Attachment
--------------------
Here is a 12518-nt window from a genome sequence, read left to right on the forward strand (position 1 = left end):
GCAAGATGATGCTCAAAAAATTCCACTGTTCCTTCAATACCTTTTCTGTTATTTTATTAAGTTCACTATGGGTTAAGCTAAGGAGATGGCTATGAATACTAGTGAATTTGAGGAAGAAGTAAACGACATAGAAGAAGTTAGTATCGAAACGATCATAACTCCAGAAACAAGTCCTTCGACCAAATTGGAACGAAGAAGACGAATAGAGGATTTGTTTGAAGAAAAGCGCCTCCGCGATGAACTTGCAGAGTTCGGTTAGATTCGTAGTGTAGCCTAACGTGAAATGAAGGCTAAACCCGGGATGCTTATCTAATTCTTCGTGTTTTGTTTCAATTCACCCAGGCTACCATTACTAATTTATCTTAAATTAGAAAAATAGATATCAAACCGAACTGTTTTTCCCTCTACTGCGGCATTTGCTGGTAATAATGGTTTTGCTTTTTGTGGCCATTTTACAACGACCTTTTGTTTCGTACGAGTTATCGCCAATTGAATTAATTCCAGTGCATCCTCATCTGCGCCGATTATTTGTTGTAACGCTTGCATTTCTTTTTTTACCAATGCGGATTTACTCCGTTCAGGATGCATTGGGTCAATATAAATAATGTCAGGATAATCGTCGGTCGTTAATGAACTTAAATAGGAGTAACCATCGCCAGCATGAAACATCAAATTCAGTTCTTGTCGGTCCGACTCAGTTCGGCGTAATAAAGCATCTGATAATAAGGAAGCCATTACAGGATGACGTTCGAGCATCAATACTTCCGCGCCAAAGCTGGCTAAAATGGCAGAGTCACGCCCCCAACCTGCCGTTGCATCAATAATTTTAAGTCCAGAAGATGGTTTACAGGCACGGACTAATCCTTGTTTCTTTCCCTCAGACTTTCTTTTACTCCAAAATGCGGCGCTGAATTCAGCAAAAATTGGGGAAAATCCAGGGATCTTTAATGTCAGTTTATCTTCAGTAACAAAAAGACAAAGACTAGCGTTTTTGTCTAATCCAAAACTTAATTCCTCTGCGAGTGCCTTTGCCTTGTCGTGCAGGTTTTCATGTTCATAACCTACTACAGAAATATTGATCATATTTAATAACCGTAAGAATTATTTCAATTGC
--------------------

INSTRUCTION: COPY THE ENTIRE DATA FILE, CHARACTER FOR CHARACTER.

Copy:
Here is a 12518-nt window from a genome sequence, read left to right on the forward strand (position 1 = left end):
GCAAGATGATGCTCAAAAAATTCCACTGTTCCTTCAATACCTTTTCTGTTATTTTATTAAGTTCACTATGGGTTAAGCTAAGGAGATGGCTATGAATACTAGTGAATTTGAGGAAGAAGTAAACGACATAGAAGAAGTTAGTATCGAAACGATCATAACTCCAGAAACAAGTCCTTCGACCAAATTGGAACGAAGAAGACGAATAGAGGATTTGTTTGAAGAAAAGCGCCTCCGCGATGAACTTGCAGAGTTCGGTTAGATTCGTAGTGTAGCCTAACGTGAAATGAAGGCTAAACCCGGGATGCTTATCTAATTCTTCGTGTTTTGTTTCAATTCACCCAGGCTACCATTACTAATTTATCTTAAATTAGAAAAATAGATATCAAACCGAACTGTTTTTCCCTCTACTGCGGCATTTGCTGGTAATAATGGTTTTGCTTTTTGTGGCCATTTTACAACGACCTTTTGTTTCGTACGAGTTATCGCCAATTGAATTAATTCCAGTGCATCCTCATCTGCGCCGATTATTTGTTGTAACGCTTGCATTTCTTTTTTTACCAATGCGGATTTACTCCGTTCAGGATGCATTGGGTCAATATAAATAATGTCAGGATAATCGTCGGTCGTTAATGAACTTAAATAGGAGTAACCATCGCCAGCATGAAACATCAAATTCAGTTCTTGTCGGTCCGACTCAGTTCGGCGTAATAAAGCATCTGATAATAAGGAAGCCATTACAGGATGACGTTCGAGCATCAATACTTCCGCGCCAAAGCTGGCTAAAATGGCAGAGTCACGCCCCCAACCTGCCGTTGCATCAATAATTTTAAGTCCAGAAGATGGTTTACAGGCACGGACTAATCCTTGTTTCTTTCCCTCAGACTTTCTTTTACTCCAAAATGCGGCGCTGAATTCAGCAAAAATTGGGGAAAATCCAGGGATCTTTAATGTCAGTTTATCTTCAGTAACAAAAAGACAAAGACTAGCGTTTTTGTCTAATCCAAAACTTAATTCCTCTGCGAGTGCCTTTGCCTTGTCGTGCAGGTTTTCATGTTCATAACCTACTACAGAAATATTGATCATATTTAATAACCGTAAGAATTATTTCAATTGC